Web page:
Nagoya Nears
Eric Blair
As Nagoya nears, EB gets a head start on the pack by focussing on points of interest, past and present surrounding sumo's hottest basho

Rikishi of Old
Joe Kuroda
The 42nd yokozuna Kagamisato falls under the JK microscope

Heya Peek
Barbara Ann Klein
Kokonoe-beya and the Chiyo Boys

SFM Interview
Mark Buckton
SFM's Ed-in-Chief interviews Estonian up and comer Baruto

Sumo 101
Barbara Ann Klein
SFM's Editor looks at all the twists and turns involved in the tsunauchi-shiki and adds a photo bonanza to boot

Photo Bonanza
See the Natsu
Basho and Kokonoe-beya photo bonanzas

Natsu Basho Summary
Lon Howard
Lon gives us his Natsu Basho summary, along with the henka sightings results

Lower Division Rikishi
Mikko Mattila
Mikko Mattila lets you know what is going on down below the curtain

Nagoya Ones to Watch
Mark Buckton
MB's mixed bag of things to look out for in Nagoya

Kimarite Focus
Mikko Mattila
Our man Mikko takes us on a tour of several defensive oriented kimarite

Amateur Angles
Howard Gilbert
The first of our regular column pieces on the amateur sumo scene from a man who knows more than most

Sumo Game
Bruce Rae
For a look at his very own: PTYW (Pick The Yusho Winners)

Sumo in Print
Barbara Ann Klein
SFM's Editor reviews the newly published biography of Akebono, Gaijin Yokozuna – but sees it as more than just a biography

Kokugi Connections
Todd Lambert
Check out Todd's bimonthly focus on 3 of the WWW's best sumo sites around

Fan Debate
Facilitator – Lon Howard
Sumo author Mina Hall and long long time fan Jim Bitgood discuss how to make sumo more entertaining – if such a concept is even necessary

SFM Cartoons
Benny Loh & Stephen Thompson
Sit back and enjoy the offerings of sumo's premier artists

Let’s Hear From You
What was it that
made you a sumo fan? James Vath in rural Japan lets us in on his gateway to the sport

Readers’ Letters
See what our readers had to say since we last went out

Sumo Quiz
The Quizmaster
Answer the Qs and win yourself next basho’s banzuke.

  Nagoya Ones To Watch

Text by Mark Buckton
Photos by Barbara Ann Klein
sumo we saw in Natsu come July 9th and I wouldn't be surprised if we see him squeezing in with another set of double figures, so 10-5 and an ozeki scalp or two along the way.

Daishoyu – Japanese-
American Daishoyu of Oitekaze Beya was recently the target of some MTV types as they were putting together whatever MTV puts together nowadays. Interest from those looking for more of a gimmick than a true sportsman notwithstanding, this teenager from Tokyo's Arakawa-ku can expect a lot more attention in the months and years ahead if he continues in his present form. Of stout build but not overly tall, Daishoyu has already put together a couple of kachikoshi and is likely to be whizzing up the banzuke pretty fast for the foreseeable future. I wouldn't expect anything different from his trailblazing start when he takes to the dohyo in Nagoya, and predict he could be up there competing with or just behind his division's yusho winners this time. 6-1.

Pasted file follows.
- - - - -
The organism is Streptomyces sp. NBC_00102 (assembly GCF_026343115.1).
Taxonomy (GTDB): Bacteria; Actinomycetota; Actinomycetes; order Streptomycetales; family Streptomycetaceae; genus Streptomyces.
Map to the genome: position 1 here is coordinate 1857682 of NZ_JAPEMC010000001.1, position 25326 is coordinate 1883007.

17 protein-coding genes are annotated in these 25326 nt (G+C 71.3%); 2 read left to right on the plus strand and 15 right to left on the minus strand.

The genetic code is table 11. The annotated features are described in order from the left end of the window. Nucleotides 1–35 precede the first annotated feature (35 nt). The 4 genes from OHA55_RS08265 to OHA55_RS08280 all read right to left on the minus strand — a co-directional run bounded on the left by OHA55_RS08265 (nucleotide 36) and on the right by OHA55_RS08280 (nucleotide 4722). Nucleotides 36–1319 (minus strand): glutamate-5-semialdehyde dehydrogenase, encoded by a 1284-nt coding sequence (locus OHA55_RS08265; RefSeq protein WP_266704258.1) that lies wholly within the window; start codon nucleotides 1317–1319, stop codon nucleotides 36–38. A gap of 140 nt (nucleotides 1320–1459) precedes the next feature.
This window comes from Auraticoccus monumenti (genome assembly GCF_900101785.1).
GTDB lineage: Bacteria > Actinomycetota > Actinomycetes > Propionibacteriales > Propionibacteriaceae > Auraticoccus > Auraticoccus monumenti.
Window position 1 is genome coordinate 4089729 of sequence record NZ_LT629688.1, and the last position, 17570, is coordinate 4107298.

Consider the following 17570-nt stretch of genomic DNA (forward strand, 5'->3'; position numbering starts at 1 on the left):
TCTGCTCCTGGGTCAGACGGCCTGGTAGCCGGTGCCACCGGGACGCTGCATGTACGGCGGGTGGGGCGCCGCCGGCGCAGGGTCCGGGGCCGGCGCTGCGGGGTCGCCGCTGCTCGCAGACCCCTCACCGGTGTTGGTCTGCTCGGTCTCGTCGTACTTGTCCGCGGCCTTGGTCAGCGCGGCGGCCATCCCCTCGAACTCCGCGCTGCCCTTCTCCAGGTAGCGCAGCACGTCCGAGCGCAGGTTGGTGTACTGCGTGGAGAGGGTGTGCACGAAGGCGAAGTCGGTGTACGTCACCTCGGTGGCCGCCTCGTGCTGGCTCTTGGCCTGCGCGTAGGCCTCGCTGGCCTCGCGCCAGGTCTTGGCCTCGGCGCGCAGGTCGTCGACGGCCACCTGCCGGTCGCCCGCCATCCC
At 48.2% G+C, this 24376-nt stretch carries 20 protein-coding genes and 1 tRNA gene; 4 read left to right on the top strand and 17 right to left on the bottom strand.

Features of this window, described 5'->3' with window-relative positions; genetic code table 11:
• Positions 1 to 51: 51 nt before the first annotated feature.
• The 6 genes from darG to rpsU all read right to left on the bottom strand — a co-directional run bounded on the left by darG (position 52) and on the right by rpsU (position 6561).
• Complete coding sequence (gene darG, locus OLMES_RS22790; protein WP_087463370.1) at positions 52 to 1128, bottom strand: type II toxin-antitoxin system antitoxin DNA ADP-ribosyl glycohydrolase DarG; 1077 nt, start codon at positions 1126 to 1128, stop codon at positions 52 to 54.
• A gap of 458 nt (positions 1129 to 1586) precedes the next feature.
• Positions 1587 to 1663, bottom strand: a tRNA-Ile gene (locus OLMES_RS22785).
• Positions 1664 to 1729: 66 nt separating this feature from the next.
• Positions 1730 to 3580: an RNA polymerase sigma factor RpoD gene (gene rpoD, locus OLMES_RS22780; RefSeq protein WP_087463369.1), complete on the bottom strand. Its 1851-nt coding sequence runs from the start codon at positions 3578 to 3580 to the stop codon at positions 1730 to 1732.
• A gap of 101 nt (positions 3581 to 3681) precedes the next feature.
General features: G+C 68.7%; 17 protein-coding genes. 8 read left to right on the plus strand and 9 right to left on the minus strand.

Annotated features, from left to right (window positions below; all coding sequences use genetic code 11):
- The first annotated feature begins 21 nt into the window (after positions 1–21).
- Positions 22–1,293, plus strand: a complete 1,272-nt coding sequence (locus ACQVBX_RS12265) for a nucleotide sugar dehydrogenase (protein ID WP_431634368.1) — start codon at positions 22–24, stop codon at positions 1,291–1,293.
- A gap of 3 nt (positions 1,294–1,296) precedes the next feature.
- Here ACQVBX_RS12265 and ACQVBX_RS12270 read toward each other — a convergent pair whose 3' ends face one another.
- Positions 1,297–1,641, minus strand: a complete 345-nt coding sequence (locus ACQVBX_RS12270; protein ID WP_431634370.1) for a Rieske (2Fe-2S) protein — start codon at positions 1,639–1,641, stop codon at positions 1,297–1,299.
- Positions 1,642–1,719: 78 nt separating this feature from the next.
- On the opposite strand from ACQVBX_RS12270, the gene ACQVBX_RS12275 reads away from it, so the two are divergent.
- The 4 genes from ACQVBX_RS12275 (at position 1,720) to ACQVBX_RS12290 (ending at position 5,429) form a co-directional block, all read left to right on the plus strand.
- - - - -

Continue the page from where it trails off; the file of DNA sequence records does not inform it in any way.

Jumonji – Jumonji has been around for ever – or so it seems. He is one of my personal faves and is ranked far too low this

I usually like to start this column with the lower rankers, perhaps makushita, occasionally even lower than that, and then to work my way up to those in sanyaku.

This time out however, I'm going to start by covering an individual in makunouchi whom we will all be watching from day one and the person SFM was fortunate enough to interview for this issue of the magazine; the Mihogaseki maegashira Baruto.

Read on if you will, agree or disagree at leisure and, of course, feel free to pick me up on the calls I make that end up flat on their face and caked in sand, by sending a mail to our letters page via editor@sumofanmag.

Baruto – We are watching – he knows we are watching in our non-Japanese multitudes, but all he did was shrug when asked how he feels about the fans around the world watching his
every shiko and swilling around of the ‘power water.’ This is one cool cookie and one whom the majority sees as going far – yours truly included. He knows he is talented but isn't arrogant with it. In what will be just his second makunouchi basho, Estonia's finest will be in the upper ranks of maegashira and will be going against a more skillful and solid range of characters than he faced in May. The word ‘wall’ and comments on him ‘hitting’ it will be bandied around on the Internet, and perhaps even on TV, but if he comes up against a wall, I can only see him walking through it and leaving rubble in his wake – at least this time out. Expect more of the same


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